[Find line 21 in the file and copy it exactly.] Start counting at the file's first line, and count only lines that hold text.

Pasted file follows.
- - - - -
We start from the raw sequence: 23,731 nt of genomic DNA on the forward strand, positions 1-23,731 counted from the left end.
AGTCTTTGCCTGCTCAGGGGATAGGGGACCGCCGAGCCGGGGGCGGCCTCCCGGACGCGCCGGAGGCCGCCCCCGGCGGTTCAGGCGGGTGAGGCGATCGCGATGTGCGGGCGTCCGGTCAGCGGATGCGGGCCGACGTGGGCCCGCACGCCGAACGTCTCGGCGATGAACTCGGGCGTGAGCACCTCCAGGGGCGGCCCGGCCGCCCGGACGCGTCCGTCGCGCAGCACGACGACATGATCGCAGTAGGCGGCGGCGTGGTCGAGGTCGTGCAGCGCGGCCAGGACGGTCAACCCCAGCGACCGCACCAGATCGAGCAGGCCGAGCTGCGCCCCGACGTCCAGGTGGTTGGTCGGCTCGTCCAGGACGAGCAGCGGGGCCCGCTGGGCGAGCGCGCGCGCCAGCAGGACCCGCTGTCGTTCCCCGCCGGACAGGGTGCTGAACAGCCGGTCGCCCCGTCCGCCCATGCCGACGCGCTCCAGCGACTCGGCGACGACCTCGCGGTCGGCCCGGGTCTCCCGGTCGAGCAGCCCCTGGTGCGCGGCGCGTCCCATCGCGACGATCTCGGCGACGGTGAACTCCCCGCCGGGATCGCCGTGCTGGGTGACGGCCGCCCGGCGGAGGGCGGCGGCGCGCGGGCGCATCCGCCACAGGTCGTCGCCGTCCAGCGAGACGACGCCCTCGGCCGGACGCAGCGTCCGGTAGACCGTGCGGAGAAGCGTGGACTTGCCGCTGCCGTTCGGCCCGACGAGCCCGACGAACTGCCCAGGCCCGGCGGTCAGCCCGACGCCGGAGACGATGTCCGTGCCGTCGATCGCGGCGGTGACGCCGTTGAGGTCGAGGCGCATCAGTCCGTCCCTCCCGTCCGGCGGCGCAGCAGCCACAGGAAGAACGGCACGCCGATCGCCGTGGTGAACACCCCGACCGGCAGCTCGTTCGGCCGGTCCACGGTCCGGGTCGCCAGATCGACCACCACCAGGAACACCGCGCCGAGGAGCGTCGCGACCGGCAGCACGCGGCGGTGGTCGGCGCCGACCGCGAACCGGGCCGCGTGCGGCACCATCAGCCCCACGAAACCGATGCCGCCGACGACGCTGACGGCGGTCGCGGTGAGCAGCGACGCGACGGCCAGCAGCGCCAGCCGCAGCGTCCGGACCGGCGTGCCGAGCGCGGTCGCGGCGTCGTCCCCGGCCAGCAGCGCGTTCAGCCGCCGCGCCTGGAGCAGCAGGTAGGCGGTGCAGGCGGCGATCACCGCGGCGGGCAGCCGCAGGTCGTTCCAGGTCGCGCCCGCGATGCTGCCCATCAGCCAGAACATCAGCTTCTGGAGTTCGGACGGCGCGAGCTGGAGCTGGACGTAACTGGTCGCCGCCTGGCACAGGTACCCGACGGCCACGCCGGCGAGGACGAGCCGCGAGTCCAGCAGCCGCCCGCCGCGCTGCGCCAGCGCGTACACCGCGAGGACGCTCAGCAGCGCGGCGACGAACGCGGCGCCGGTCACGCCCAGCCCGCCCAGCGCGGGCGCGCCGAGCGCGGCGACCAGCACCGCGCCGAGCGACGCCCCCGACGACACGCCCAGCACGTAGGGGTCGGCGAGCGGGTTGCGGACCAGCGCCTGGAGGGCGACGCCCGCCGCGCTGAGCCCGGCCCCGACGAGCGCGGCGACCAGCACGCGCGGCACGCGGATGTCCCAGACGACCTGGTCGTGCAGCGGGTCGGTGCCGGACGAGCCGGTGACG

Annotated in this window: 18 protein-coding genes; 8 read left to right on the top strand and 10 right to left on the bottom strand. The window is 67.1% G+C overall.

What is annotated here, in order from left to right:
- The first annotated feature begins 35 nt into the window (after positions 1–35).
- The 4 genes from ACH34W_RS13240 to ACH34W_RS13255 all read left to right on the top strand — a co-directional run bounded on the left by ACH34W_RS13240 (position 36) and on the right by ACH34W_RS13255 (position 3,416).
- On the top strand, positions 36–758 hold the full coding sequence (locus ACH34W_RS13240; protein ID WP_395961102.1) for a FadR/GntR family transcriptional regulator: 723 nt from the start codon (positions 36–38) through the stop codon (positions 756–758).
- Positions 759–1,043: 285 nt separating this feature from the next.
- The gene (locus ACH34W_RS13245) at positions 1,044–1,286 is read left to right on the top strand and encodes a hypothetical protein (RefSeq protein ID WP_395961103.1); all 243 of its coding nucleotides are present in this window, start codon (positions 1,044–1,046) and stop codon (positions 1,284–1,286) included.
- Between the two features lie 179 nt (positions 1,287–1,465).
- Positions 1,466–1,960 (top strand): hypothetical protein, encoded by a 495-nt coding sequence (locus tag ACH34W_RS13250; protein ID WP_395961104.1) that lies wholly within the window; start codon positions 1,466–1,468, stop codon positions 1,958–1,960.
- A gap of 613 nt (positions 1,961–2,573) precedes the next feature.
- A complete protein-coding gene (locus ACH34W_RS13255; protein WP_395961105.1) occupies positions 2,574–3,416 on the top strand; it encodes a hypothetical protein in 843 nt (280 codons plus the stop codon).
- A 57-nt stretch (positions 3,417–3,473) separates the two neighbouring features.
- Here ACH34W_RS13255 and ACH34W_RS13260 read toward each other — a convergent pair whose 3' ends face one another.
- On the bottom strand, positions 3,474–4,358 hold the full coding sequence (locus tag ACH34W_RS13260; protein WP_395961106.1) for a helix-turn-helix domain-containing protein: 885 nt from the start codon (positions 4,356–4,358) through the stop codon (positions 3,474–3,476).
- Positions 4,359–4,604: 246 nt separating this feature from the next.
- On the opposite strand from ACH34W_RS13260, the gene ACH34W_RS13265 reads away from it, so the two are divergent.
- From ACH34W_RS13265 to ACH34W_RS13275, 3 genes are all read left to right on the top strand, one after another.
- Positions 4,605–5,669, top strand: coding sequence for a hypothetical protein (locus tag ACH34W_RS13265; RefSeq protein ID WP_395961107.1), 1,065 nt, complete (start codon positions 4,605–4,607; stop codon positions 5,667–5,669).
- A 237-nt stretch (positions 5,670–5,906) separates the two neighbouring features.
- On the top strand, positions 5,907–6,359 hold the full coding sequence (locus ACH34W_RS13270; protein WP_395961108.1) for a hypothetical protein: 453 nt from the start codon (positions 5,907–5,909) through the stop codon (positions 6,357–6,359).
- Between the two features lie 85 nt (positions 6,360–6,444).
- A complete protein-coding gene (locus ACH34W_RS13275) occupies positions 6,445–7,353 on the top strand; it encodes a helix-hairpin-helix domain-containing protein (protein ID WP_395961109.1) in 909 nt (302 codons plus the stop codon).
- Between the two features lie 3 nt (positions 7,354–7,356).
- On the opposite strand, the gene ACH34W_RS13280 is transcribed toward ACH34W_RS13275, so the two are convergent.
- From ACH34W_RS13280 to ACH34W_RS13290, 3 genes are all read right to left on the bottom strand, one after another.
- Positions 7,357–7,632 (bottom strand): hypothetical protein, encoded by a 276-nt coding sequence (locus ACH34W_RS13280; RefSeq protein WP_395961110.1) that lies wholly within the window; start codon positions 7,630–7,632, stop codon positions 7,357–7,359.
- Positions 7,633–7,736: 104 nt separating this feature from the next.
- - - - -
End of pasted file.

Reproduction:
- A 237-nt stretch (positions 5,670–5,906) separates the two neighbouring features.